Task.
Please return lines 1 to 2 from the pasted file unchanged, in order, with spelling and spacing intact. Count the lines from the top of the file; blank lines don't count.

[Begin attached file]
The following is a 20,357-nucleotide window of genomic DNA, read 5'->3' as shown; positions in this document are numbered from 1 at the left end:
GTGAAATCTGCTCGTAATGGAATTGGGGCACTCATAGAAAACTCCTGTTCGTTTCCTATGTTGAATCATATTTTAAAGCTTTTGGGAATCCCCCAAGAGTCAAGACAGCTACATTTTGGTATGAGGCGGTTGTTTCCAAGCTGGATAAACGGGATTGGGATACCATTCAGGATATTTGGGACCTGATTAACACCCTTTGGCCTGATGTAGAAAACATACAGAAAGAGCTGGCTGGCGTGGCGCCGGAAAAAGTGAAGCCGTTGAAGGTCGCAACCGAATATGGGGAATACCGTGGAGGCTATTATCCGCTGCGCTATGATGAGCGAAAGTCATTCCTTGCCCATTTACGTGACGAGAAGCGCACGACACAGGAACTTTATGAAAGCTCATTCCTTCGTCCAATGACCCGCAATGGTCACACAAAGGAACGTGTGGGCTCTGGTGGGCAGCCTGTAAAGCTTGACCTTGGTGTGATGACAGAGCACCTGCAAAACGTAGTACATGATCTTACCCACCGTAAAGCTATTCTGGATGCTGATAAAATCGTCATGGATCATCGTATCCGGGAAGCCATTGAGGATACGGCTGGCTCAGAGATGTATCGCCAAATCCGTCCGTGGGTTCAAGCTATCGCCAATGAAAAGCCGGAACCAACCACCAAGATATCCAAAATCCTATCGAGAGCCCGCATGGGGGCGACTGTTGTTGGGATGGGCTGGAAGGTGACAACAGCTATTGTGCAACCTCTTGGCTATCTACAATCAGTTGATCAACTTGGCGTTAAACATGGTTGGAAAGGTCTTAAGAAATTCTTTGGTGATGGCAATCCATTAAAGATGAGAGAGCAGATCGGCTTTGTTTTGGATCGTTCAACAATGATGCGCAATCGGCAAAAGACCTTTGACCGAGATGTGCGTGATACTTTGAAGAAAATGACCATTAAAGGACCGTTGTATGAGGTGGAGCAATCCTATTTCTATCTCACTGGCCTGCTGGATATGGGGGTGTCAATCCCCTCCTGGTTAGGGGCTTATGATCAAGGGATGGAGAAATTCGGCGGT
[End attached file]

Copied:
The following is a 20,357-nucleotide window of genomic DNA, read 5'->3' as shown; positions in this document are numbered from 1 at the left end:
GTGAAATCTGCTCGTAATGGAATTGGGGCACTCATAGAAAACTCCTGTTCGTTTCCTATGTTGAATCATATTTTAAAGCTTTTGGGAATCCCCCAAGAGTCAAGACAGCTACATTTTGGTATGAGGCGGTTGTTTCCAAGCTGGATAAACGGGATTGGGATACCATTCAGGATATTTGGGACCTGATTAACACCCTTTGGCCTGATGTAGAAAACATACAGAAAGAGCTGGCTGGCGTGGCGCCGGAAAAAGTGAAGCCGTTGAAGGTCGCAACCGAATATGGGGAATACCGTGGAGGCTATTATCCGCTGCGCTATGATGAGCGAAAGTCATTCCTTGCCCATTTACGTGACGAGAAGCGCACGACACAGGAACTTTATGAAAGCTCATTCCTTCGTCCAATGACCCGCAATGGTCACACAAAGGAACGTGTGGGCTCTGGTGGGCAGCCTGTAAAGCTTGACCTTGGTGTGATGACAGAGCACCTGCAAAACGTAGTACATGATCTTACCCACCGTAAAGCTATTCTGGATGCTGATAAAATCGTCATGGATCATCGTATCCGGGAAGCCATTGAGGATACGGCTGGCTCAGAGATGTATCGCCAAATCCGTCCGTGGGTTCAAGCTATCGCCAATGAAAAGCCGGAACCAACCACCAAGATATCCAAAATCCTATCGAGAGCCCGCATGGGGGCGACTGTTGTTGGGATGGGCTGGAAGGTGACAACAGCTATTGTGCAACCTCTTGGCTATCTACAATCAGTTGATCAACTTGGCGTTAAACATGGTTGGAAAGGTCTTAAGAAATTCTTTGGTGATGGCAATCCATTAAAGATGAGAGAGCAGATCGGCTTTGTTTTGGATCGTTCAACAATGATGCGCAATCGGCAAAAGACCTTTGACCGAGATGTGCGTGATACTTTGAAGAAAATGACCATTAAAGGACCGTTGTATGAGGTGGAGCAATCCTATTTCTATCTCACTGGCCTGCTGGATATGGGGGTGTCAATCCCCTCCTGGTTAGGGGCTTATGATCAAGGGATGGAGAAATTCGGCGGT